If anyone else has any good photos of pics that you want to share -- and you know what the problem is -- feel free to post. (Or, if you'll PM/email them to me, I'll put them in this post under a catagory.) Don't post pics that you don't know what's wrong; I don't want this turning into a "diagnose my cow" thread; this is simply for information purposes only.
If you want to use any of these pictures for information purposes, please PM me for permission first. I've had several of these pictures show up in various powerpoint presentations for classes I've taken in undergrad and graduate school - you know who you are!
First!!! -- Cow Parts
Hoof rot or foot rot - bacterial infection between the claws, causes swelling above the hoof that can extend to the hock
Contracted tendons in a calf - can be genetic or simply caused by lack of room in utero; most cases straighten out on their own within a week or so.
"Corn" between the claws of a bull's hoof - can be caused by high grain rations
Cow with only 3 working quarters (L/F is "dead") - caused by mastitis
Edema (excess fluid/swelling along the underline) in a heifer prior to calving - common in heavy milkers, it'll go away on its own
Another example in a heifer
Ligament in the udder is ruptured - these kind will occasionally be passed off as nurse cows; don't buy one like this
Another poor udder; almost no milk production from the front quarters, she also has an extra teat on one of the back quarters
Mastitis - infection within one of the quarters in the udder - needs to be treated or the cow needs to be culled; this is what mastitis looks like when the quarter is "stripped" or "milked out"
Frostbitten teats - will often result in mastitis since the teat ends have been damaged, most common in fresh heifers
Gangrene, likely as a result of clostridial or E. coli mastitis - prognosis is poor
Backwards calf - DOA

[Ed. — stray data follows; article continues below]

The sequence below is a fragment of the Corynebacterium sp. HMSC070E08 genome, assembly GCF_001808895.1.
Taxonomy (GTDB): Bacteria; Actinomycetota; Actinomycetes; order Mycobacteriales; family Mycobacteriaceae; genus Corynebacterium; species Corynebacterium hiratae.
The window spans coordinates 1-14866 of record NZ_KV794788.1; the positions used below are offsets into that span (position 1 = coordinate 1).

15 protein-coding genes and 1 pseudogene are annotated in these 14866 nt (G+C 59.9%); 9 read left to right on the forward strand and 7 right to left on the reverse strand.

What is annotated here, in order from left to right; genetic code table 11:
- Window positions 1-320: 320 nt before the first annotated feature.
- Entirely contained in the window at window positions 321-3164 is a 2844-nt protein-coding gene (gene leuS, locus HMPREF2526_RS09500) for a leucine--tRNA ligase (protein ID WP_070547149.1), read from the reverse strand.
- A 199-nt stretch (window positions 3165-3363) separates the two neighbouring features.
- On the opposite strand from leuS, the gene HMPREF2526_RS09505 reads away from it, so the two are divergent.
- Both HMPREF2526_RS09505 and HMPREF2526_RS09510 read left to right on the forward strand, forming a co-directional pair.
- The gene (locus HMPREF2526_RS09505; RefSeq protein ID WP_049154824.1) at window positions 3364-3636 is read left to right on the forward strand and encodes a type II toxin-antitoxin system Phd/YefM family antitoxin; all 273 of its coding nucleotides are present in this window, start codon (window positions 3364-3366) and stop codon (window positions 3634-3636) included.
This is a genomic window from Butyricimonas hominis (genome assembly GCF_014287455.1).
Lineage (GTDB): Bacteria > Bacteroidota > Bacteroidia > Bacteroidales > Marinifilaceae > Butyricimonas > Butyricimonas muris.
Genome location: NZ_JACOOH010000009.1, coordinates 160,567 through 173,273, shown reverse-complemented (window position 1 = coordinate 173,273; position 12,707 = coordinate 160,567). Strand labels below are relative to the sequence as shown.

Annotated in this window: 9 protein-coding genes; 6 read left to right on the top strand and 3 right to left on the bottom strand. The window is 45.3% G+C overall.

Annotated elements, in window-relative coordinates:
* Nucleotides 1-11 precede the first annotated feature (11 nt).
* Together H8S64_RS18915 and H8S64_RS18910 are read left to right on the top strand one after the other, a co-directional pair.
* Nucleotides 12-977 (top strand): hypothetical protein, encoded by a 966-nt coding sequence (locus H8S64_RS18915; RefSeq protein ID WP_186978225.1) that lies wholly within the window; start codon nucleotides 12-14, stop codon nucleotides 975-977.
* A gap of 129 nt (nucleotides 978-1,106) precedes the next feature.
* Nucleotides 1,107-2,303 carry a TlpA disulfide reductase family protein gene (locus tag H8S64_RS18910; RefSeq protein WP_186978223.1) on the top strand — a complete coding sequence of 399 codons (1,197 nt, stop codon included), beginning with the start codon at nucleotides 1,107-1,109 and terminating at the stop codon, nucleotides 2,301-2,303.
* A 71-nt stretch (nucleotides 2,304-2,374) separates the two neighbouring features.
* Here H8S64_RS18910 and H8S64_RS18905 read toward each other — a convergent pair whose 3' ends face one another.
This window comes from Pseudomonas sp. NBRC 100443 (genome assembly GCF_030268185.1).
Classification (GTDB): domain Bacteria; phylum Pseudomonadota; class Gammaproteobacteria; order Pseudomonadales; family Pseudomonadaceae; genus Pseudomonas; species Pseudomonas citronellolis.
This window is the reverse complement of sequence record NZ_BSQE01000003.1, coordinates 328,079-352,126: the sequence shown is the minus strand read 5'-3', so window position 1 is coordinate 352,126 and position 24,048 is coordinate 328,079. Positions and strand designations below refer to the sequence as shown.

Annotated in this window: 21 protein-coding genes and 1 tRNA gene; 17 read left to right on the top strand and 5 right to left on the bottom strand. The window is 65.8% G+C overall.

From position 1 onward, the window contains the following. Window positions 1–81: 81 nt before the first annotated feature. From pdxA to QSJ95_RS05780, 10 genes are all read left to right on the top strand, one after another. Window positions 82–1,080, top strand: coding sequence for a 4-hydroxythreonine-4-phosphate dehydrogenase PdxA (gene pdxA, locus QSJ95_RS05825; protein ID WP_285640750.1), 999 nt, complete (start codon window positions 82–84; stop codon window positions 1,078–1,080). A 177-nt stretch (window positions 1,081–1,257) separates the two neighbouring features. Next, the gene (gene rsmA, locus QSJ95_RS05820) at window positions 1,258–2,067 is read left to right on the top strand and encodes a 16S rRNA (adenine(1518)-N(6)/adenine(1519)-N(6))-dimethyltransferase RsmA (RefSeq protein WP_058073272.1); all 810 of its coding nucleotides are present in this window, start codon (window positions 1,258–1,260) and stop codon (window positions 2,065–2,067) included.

Hydrops -- caused by excessive amounts of fluid in the uterus -- in this case resulted in rupture of the prepubic tendon; note left flank
Another example - no, she's not calving
"Broke" penis... the technical term is "penile hematoma"... caused by trauma.
Another one - both of these bulls recovered with 60 days rest and passed a BSE.
General bovine problems
Ringworm - it's a very contagious fungus that people, horses, dogs, cats, etc, can catch too
Warts - often seen on the ears, neck, and face, but sometimes other locations on the animal as well. Usually introduced during tattoo/tagging (note warts in ear with bangs tag/tattoo).
Warts in other locations:
Knock knees - conformation flaw
Abcess - superficial bacterial infection not in the bone
Lumpy Jaw (actinomycosis) - bacterial infection in the bone - this is a really extreme case
Early case of lumpy jaw:
Cellulitis, inflammation of soft tissue
Wry face - believe it's genetic, conformation flaw
Bottle jaw - excess fluid or swelling under the jaw - can be caused by a heavy parasite infection
BVD lesions in the mouth -- note they may or may not look like this; any oral lesions should be suspect
IBR white plaque on the underside of the tongue -- note IBR usually causes blindness and that's a typical sign
Blindness as a result of pinkeye
Infected band on a bull-now-steer calf -- good reason to give tetanus toxoid when castrating calves. However, this isn't too abnormal to see as the dead tissue separates, and shouldn't affect the health of the calf.
Hernia - can be genetic or caused by trauma - surgery fixed this one. Note the difference between this one and the braham calf below.
Weanling calf with a hernia
Mature cow with a hernia...